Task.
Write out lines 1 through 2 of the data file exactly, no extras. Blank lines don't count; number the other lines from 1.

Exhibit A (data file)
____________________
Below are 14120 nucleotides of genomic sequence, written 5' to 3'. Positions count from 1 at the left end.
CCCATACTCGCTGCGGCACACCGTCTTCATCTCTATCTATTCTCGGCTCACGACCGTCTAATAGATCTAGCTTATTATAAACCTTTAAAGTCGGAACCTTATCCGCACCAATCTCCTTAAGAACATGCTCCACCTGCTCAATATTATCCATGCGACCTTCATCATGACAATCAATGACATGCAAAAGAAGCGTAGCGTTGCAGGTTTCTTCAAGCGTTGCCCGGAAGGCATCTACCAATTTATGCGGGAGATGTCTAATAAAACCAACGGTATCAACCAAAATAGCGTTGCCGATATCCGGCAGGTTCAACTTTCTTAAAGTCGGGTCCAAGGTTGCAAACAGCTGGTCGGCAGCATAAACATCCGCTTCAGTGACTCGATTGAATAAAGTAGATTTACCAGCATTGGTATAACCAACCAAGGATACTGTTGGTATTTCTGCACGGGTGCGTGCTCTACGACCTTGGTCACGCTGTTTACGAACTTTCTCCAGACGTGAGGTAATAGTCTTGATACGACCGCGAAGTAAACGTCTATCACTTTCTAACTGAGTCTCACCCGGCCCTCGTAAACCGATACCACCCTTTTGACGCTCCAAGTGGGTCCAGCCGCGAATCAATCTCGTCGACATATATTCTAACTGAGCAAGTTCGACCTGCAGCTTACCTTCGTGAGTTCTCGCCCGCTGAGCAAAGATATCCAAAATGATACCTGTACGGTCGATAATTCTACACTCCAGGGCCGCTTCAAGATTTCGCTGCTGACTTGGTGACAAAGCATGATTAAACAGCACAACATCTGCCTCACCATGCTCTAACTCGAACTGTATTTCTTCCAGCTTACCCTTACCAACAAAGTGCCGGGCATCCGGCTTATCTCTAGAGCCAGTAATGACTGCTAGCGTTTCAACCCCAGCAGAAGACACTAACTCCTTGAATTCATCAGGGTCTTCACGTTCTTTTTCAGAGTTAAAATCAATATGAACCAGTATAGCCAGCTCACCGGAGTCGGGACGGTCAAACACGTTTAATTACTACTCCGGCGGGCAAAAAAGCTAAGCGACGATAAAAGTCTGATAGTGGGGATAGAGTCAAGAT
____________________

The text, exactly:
Below are 14120 nucleotides of genomic sequence, written 5' to 3'. Positions count from 1 at the left end.
CCCATACTCGCTGCGGCACACCGTCTTCATCTCTATCTATTCTCGGCTCACGACCGTCTAATAGATCTAGCTTATTATAAACCTTTAAAGTCGGAACCTTATCCGCACCAATCTCCTTAAGAACATGCTCCACCTGCTCAATATTATCCATGCGACCTTCATCATGACAATCAATGACATGCAAAAGAAGCGTAGCGTTGCAGGTTTCTTCAAGCGTTGCCCGGAAGGCATCTACCAATTTATGCGGGAGATGTCTAATAAAACCAACGGTATCAACCAAAATAGCGTTGCCGATATCCGGCAGGTTCAACTTTCTTAAAGTCGGGTCCAAGGTTGCAAACAGCTGGTCGGCAGCATAAACATCCGCTTCAGTGACTCGATTGAATAAAGTAGATTTACCAGCATTGGTATAACCAACCAAGGATACTGTTGGTATTTCTGCACGGGTGCGTGCTCTACGACCTTGGTCACGCTGTTTACGAACTTTCTCCAGACGTGAGGTAATAGTCTTGATACGACCGCGAAGTAAACGTCTATCACTTTCTAACTGAGTCTCACCCGGCCCTCGTAAACCGATACCACCCTTTTGACGCTCCAAGTGGGTCCAGCCGCGAATCAATCTCGTCGACATATATTCTAACTGAGCAAGTTCGACCTGCAGCTTACCTTCGTGAGTTCTCGCCCGCTGAGCAAAGATATCCAAAATGATACCTGTACGGTCGATAATTCTACACTCCAGGGCCGCTTCAAGATTTCGCTGCTGACTTGGTGACAAAGCATGATTAAACAGCACAACATCTGCCTCACCATGCTCTAACTCGAACTGTATTTCTTCCAGCTTACCCTTACCAACAAAGTGCCGGGCATCCGGCTTATCTCTAGAGCCAGTAATGACTGCTAGCGTTTCAACCCCAGCAGAAGACACTAACTCCTTGAATTCATCAGGGTCTTCACGTTCTTTTTCAGAGTTAAAATCAATATGAACCAGTATAGCCAGCTCACCGGAGTCGGGACGGTCAAACACGTTTAATTACTACTCCGGCGGGCAAAAAAGCTAAGCGACGATAAAAGTCTGATAGTGGGGATAGAGTCAAGAT